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meadowzephyr

"Naturalization on the Basis of Marriage to a US Citizen"

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Hello! We are just starting the process to obtain US citizenship for my husband. He came to the US on a K1 visa in April of 2012 and obtained his Conditional Permanent Residency in April of 2013. Obviously, more than five years have passed. If we apply for his citizenship now, will it still be on the basis of marriage to a US citizen? Or will it just be on the basis of five years as a legal permanent resident. There are different requirements for the two, so I want to make sure I don't omit anything I need to send. Thank you in advance for your help!


K-1 Visa Journey

December 8, 2009 - Met in Monterrey, Mexico
December 28, 2010 - Officially started dating!
July 2,2011 - He proposed in Downtown Monterrey, Mexico, I accepted
September 16, 2011 - Mailed I-129F Application
September 19, 2011 - I-129F arrived at Dallas Lockbox
September 22, 2011 - NOA1
September 24, 2011 - Check cashed!
September 26, 2011 - NOA1 hard copy arrived in the mail
January 3, 2012 - NOA2 email and text message!
January 6, 2012 - NOA2 Hardcopy arrived in the mail.
February 16, 2012 - Packet 3 (invitation letter) arrives in the mail.
March 12, 2012 - ASC Appointment
March 15, 2012 - Interview at Consulate in CDJ.
March 15, 2012 - Approved!
April 18, 2012 - POE - Houston, Texas
June 9, 2012 - Married!

Adjustment of Status Journey
July 26, 2012 - Mailed AOS Application
August 1, 2012 - NOA1
August 2, 2012 - Received Biometrics Letter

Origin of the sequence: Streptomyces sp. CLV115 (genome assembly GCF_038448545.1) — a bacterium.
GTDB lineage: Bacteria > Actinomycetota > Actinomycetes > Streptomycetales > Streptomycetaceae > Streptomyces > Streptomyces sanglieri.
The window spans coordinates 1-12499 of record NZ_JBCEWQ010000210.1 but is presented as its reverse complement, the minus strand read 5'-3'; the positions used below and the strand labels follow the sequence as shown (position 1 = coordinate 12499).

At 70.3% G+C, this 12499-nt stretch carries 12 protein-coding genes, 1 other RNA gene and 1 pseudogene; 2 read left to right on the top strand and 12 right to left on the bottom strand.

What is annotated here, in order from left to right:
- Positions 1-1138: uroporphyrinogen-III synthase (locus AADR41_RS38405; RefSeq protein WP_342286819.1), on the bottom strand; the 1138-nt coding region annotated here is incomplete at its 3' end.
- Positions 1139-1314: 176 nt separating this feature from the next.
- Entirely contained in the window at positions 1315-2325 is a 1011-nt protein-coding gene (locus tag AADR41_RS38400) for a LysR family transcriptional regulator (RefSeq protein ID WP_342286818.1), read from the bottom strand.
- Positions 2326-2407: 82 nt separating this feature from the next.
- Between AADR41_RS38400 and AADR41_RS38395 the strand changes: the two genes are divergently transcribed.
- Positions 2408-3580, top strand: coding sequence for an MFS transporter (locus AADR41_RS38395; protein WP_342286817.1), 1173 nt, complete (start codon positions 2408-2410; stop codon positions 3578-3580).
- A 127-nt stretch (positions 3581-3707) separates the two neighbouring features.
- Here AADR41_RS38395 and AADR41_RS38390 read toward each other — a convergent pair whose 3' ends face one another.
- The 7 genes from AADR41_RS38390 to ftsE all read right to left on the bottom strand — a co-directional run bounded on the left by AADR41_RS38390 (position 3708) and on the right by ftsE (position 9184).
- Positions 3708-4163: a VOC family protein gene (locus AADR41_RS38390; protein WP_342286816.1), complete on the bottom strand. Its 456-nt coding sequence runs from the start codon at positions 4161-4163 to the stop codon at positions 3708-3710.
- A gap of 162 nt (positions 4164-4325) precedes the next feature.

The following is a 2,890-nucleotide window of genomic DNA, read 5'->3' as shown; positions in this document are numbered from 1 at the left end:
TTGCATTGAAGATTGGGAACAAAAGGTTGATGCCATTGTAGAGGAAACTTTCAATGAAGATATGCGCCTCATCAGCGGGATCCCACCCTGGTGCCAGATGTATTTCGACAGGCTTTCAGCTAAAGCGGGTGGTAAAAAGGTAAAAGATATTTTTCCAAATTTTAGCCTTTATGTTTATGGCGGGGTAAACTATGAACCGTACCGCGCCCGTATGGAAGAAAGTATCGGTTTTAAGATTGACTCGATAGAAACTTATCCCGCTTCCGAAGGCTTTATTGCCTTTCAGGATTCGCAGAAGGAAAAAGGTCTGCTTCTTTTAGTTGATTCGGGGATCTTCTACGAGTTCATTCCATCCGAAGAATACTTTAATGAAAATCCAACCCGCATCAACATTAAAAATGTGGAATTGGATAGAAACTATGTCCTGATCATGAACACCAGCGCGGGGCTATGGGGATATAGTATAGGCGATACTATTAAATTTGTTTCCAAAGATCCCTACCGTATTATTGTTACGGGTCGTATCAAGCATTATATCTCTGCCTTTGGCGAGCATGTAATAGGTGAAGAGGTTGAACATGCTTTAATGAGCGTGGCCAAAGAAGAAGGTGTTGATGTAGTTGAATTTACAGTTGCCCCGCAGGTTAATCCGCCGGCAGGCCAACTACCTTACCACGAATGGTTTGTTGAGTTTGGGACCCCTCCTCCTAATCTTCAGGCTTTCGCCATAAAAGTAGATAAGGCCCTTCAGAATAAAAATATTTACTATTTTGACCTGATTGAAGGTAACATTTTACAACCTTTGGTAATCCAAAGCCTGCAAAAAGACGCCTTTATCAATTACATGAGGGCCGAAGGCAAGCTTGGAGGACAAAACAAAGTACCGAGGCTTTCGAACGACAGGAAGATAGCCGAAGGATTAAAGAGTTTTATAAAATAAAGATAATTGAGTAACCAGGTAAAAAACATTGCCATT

August 16, 2012 - Received Hard Copy of NOA1
August 23, 2012 - Biometrics
September 25, 2012 - Approved I131
September 25, 2012 - EAD/AP Combo Card sent to production
October 3, 2012 - EAD/AP Combo Card Arrived

April 29, 2013 - AOS Approved Without Interview!

May 6, 2013 - Card arrived in the mail

ROC Journey







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I would choose citizenship based on 5 years as a legal resident. Less evidence needed.....


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18 minutes ago, meadowzephyr said:

Hello! We are just starting the process to obtain US citizenship for my husband. He came to the US on a K1 visa in April of 2012 and obtained his Conditional Permanent Residency in April of 2013. Obviously, more than five years have passed. If we apply for his citizenship now, will it still be on the basis of marriage to a US citizen? Or will it just be on the basis of five years as a legal permanent resident. There are different requirements for the two, so I want to make sure I don't omit anything I need to send. Thank you in advance for your help!

It will be on meeting the 5 year LPR requirement. It will not require evidence of the ongoing relationship 

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Thank you @RalphT and @Lil bear for your help!


K-1 Visa Journey

December 8, 2009 - Met in Monterrey, Mexico
December 28, 2010 - Officially started dating!
July 2,2011 - He proposed in Downtown Monterrey, Mexico, I accepted
September 16, 2011 - Mailed I-129F Application
September 19, 2011 - I-129F arrived at Dallas Lockbox
September 22, 2011 - NOA1
September 24, 2011 - Check cashed!
September 26, 2011 - NOA1 hard copy arrived in the mail
January 3, 2012 - NOA2 email and text message!
January 6, 2012 - NOA2 Hardcopy arrived in the mail.